Reproduction is serious business for male humpback whales on their winter breeding grounds. The males migrate thousands of miles and fast for several months just to have the opportunity to mate. When a receptive female makes herself available she attracts a great deal of attention, leading to heated competition for her affection.
A receptive female will first acquire a primary escort, which is a male whale hoping to mate. If another male whale imposes himself upon the pair, he is known as a challenger. When there is more than one challenger it is the beginning of a competitive or “rowdy” group, with each male whale vying for the coveted position at the female’s side.
Typical rowdy groups consist of 3-6 males but groups as large as two dozen whales can been seen on the Silver Bank. The pace of the action is set by the female and the competition can cover many miles and last for many hours as the whales jostle for position.
The competition can be very physical, with males pushing or ramming with their rostrums, striking with the “anvil” on the bottom of their chin, using flukes and pectoral fins to strike each other, snapping jaws to intimidate, performing peduncle throws, lunges and breaches, and even trying to hold each other underwater to impair breathing to tire the opponent. Injuries can result, typically heavy scratches from barnacles on the chin and fins, rostrum tubercles and dorsal fins rubbed raw and bloody or even broken off, and dorsal fins bloodied or mangled.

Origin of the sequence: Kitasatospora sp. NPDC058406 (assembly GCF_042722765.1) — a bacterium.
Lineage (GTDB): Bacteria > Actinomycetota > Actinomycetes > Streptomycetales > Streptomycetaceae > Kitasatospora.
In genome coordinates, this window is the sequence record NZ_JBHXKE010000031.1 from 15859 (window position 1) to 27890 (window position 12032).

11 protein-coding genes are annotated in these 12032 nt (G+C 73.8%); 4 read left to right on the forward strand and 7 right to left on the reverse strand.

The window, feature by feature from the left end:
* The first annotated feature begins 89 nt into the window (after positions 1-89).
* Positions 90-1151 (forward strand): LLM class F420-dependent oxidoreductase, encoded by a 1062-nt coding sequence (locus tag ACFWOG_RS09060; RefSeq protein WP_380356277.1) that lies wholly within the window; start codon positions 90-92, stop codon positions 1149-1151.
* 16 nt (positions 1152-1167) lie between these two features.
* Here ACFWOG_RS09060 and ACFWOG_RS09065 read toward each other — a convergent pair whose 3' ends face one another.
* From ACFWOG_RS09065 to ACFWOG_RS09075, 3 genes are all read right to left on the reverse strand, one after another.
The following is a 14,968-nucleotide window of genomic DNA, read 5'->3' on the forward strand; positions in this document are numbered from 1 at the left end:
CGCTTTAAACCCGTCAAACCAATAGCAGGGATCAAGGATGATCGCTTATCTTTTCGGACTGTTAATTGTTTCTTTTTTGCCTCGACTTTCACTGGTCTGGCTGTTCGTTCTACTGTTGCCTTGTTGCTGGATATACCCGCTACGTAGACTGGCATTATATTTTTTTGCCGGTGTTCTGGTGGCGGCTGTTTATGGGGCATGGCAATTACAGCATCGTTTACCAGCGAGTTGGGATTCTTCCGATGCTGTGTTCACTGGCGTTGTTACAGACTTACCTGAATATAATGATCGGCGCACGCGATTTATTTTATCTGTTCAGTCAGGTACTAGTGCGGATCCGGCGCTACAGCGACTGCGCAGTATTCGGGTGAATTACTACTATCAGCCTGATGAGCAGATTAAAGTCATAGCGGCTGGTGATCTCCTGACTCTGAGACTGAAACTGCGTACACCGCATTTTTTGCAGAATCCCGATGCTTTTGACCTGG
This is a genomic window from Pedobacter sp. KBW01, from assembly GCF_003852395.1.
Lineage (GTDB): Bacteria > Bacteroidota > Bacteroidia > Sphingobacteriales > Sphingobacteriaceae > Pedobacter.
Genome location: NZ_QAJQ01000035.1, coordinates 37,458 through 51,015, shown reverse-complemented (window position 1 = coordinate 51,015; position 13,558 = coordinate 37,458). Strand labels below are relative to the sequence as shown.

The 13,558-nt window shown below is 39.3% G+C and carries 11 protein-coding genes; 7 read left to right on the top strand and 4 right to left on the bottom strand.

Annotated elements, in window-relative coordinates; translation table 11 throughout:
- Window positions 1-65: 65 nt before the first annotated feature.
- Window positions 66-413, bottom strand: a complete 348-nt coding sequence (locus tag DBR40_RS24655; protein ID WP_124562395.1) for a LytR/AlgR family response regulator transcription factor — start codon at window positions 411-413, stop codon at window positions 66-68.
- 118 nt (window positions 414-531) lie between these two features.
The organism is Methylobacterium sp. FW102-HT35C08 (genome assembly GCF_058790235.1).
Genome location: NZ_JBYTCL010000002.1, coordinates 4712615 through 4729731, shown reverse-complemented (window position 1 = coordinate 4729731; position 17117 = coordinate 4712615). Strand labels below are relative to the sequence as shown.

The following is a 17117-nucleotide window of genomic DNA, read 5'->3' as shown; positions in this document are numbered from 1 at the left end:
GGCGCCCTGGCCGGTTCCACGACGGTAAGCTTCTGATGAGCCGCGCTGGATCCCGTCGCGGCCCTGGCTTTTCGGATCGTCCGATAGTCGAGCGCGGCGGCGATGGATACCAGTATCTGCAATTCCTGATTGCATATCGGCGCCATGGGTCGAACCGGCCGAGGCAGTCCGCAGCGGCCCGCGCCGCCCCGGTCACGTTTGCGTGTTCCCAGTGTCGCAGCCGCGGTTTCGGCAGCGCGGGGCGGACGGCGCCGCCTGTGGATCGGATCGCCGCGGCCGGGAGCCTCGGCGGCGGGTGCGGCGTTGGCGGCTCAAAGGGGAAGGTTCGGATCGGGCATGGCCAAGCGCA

Being among a group of rowdy forty foot humpback whales in a twenty five foot boat is one of the most exhilarating experiences you can have on the Silver Bank without getting in the water!